BLM’s West Malpais Wilderness, located within the El Malpais National Conservation Area, includes 39,540 acres. It encompasses grassland, pinon-juniper woodland, ponderosa pine parkland, and basalt lava fields.
A myriad of trees, shrubs, mammals, reptiles, grasses, fungi and other creatures make this area their home. These life forms interact with and influence one another, manifesting the gossamer web of life in this harsh, dry environment. Lichen slowly dissolves rock, drawing sustenance from stone. This process provides new soil and a toehold for new plant growth. Antelope, deer, rabbits, and squirrels forage for these plants and scarce water, and occasionally their struggle for existence is ended by the crush of a cougar’s bite or the talons of a redtailed hawk. Lightning-caused wildfires sweep through areas, destroying some plants, while releasing vital nutrients for others and opening up new niches in which life may begin anew.
The presence of humans is in evidence also. The ancestors of today’s American Indians and modern day ranchers and homesteaders have influenced and interacted within this ever-changing community of life.
Within the West Malpais Wilderness is a 6700-acre “kipuka”, a Hawaiian term meaning island of fertile ground, called Hole-In-The-Wall. The area is underlain by the 700,000-year-old North Plains lava flows and is inhabited by numerous forms of life, surrounded and segregated from their original biotic communities by a sea of broken, jagged basalt.
Many species have adapted to the unique conditions here, and in some cases, varieties prosper that have not lived in adjacent areas for a very long time. This tract is an isolated pocket of ponderosa pine forest with some open areas of rangeland. The area is bounded by the Hoya de Cibola lava flow to the west, the Bandera lava flow to the north, and the McCarty’s lava flow to the east.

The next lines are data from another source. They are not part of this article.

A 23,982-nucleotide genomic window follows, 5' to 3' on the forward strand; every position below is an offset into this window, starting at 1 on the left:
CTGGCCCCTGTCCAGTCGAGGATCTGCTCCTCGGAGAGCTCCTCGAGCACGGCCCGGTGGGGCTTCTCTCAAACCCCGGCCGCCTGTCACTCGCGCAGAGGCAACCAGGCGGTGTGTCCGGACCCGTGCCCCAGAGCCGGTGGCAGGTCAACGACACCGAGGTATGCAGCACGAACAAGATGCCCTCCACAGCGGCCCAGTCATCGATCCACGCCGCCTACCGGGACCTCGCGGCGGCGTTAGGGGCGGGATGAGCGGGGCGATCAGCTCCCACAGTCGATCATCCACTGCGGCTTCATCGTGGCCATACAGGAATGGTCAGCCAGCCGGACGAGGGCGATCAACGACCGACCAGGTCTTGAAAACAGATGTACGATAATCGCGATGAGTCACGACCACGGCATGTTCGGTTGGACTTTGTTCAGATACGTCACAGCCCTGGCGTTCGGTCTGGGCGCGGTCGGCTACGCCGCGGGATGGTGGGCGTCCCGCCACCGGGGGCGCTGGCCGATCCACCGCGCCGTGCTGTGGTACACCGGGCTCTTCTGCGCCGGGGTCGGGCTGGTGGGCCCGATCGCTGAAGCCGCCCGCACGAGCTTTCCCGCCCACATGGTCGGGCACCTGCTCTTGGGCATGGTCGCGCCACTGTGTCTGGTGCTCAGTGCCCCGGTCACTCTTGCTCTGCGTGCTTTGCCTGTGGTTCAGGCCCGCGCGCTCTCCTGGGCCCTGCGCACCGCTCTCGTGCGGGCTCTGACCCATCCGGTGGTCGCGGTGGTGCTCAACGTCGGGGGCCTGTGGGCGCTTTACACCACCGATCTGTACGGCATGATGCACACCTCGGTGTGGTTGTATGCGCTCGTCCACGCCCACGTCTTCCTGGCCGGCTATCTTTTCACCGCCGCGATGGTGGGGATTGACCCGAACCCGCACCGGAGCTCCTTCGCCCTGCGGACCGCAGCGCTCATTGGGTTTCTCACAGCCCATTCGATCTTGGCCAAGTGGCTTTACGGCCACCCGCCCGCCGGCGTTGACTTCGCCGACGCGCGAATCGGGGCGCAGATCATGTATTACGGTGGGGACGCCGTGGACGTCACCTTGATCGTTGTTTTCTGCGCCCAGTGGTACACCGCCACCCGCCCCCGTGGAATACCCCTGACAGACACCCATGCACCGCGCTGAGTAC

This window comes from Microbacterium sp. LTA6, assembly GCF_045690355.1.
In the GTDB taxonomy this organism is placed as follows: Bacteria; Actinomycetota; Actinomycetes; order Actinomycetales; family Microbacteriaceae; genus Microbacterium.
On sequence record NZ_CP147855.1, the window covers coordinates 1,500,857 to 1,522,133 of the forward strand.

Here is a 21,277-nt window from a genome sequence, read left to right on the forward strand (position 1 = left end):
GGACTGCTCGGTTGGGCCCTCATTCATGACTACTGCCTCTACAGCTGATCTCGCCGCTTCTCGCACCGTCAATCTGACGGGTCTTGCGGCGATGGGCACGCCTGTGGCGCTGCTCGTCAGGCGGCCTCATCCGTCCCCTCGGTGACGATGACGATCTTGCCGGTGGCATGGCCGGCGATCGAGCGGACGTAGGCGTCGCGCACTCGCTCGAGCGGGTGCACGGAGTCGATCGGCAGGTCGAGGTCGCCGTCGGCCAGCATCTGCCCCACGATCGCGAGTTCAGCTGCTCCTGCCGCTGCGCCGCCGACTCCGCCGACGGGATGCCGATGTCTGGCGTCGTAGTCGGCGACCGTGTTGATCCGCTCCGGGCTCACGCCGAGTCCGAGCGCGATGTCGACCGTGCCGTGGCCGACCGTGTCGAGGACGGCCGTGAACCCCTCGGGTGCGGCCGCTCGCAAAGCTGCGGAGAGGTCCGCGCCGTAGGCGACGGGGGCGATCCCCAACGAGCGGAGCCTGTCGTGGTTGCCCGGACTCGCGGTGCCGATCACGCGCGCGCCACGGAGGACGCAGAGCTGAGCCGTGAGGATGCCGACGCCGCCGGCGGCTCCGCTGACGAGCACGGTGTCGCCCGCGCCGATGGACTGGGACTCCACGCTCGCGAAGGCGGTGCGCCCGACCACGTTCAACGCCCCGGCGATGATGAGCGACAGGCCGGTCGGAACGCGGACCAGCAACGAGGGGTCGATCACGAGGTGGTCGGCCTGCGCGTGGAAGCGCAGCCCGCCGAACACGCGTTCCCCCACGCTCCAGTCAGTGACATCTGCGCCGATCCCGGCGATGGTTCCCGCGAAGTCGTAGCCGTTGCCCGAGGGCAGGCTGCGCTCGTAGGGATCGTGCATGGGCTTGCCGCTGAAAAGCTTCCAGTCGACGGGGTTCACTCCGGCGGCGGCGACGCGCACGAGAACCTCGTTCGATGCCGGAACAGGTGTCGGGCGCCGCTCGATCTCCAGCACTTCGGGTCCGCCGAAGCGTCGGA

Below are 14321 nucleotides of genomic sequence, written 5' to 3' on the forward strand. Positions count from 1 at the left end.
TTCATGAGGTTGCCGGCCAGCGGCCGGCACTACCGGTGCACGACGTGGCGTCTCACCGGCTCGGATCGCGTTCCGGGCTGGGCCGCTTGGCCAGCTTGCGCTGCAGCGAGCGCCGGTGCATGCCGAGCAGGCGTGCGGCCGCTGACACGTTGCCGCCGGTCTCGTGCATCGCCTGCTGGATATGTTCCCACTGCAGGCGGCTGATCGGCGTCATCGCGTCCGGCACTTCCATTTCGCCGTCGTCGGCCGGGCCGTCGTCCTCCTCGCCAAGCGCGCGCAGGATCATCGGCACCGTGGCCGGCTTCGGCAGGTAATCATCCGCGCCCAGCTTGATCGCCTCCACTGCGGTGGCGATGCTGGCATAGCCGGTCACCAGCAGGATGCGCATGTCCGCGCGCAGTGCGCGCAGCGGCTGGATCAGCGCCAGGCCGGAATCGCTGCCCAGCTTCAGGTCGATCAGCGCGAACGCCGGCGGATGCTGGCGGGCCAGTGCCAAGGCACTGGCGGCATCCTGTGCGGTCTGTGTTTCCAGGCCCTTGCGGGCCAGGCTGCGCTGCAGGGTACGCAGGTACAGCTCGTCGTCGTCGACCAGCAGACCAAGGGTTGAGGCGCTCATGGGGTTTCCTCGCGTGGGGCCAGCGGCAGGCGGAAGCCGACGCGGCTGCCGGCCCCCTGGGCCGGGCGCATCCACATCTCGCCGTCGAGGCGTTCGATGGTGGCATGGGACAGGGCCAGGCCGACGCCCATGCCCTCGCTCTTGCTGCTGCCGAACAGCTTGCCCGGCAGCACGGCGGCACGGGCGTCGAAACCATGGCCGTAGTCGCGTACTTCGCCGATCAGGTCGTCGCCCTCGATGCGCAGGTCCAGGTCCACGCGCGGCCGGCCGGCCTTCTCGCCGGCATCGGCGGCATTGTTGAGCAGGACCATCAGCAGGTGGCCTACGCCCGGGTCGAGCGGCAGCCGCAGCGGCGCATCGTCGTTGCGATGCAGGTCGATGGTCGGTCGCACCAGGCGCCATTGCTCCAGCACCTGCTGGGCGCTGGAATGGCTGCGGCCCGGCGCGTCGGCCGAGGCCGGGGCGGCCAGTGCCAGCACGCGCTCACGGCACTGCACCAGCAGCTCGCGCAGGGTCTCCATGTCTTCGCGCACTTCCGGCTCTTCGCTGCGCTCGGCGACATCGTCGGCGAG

You can explore above and below ground lava features, photograph a newborn antelope taking its first wobbly steps, or backpack down a trail that may have been used by people in a previous century.
The West Malpais Wilderness and Hole-In-The-Wall are places for you to savor solitude, encounter some of the earth’s primeval past, and experience the solace and satisfaction that comes from living at its elemental edge.
Hiking, backpacking, wildlife viewing and horseback riding are a few of the primitive type recreation activities available.
Additional hikes in El Malpais National Conservation Area are listed here -- Trails Brochure. And many other opportunities exist to hike to areas or locations that have no trails or along roads that are no longer used. Ask at El Malpais Ranger Station for suggestions.
Location and Access
The West Malpais Wilderness is located south of Grants, NM, and is within El Malpais National Conservation Area (NCA). The easier driving route to access the West Malpais Wilderness and Hole-In-The-Wall is from the south end of the NCA off NM 117. Drive south on NM 117 from I-40 until you reach County Road 42, also known as the Chain of Craters Back Country Byway. County Road 42 begins approximately 35 miles from the NM 117 turn-off from I-40. From NM 117, proceed northwest on County Road 42 for approximately 2.1 miles. Take the right fork to the north and go approximately five miles up the “cherry stem” road to the West Malpais Wilderness trail-head.
Hole-in-the-Wall and the interior of the West Malpais Wilderness are accessed from the north by turning south from NM 53 onto County Road 42. Contact the BLM ranger station on NM 117 or Northwest NM Visitor Center in Grants for further information.